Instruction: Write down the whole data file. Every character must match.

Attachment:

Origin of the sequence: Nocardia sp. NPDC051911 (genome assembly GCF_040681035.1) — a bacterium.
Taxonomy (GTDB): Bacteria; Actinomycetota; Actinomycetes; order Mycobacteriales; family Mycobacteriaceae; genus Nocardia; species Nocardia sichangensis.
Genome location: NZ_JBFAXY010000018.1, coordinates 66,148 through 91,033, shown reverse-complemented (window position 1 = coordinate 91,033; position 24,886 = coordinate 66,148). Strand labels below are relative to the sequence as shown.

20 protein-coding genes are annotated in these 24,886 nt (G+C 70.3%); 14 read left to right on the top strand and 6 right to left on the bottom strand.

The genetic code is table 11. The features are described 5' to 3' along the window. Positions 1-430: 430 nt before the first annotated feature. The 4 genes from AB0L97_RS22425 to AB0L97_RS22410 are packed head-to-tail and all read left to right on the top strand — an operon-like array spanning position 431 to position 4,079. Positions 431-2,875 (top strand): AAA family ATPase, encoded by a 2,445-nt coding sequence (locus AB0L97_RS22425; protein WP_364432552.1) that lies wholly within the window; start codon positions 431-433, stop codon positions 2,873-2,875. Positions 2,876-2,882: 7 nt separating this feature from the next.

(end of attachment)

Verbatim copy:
Origin of the sequence: Nocardia sp. NPDC051911 (genome assembly GCF_040681035.1) — a bacterium.
Taxonomy (GTDB): Bacteria; Actinomycetota; Actinomycetes; order Mycobacteriales; family Mycobacteriaceae; genus Nocardia; species Nocardia sichangensis.
Genome location: NZ_JBFAXY010000018.1, coordinates 66,148 through 91,033, shown reverse-complemented (window position 1 = coordinate 91,033; position 24,886 = coordinate 66,148). Strand labels below are relative to the sequence as shown.

20 protein-coding genes are annotated in these 24,886 nt (G+C 70.3%); 14 read left to right on the top strand and 6 right to left on the bottom strand.

The genetic code is table 11. The features are described 5' to 3' along the window. Positions 1-430: 430 nt before the first annotated feature. The 4 genes from AB0L97_RS22425 to AB0L97_RS22410 are packed head-to-tail and all read left to right on the top strand — an operon-like array spanning position 431 to position 4,079. Positions 431-2,875 (top strand): AAA family ATPase, encoded by a 2,445-nt coding sequence (locus AB0L97_RS22425; protein WP_364432552.1) that lies wholly within the window; start codon positions 431-433, stop codon positions 2,873-2,875. Positions 2,876-2,882: 7 nt separating this feature from the next.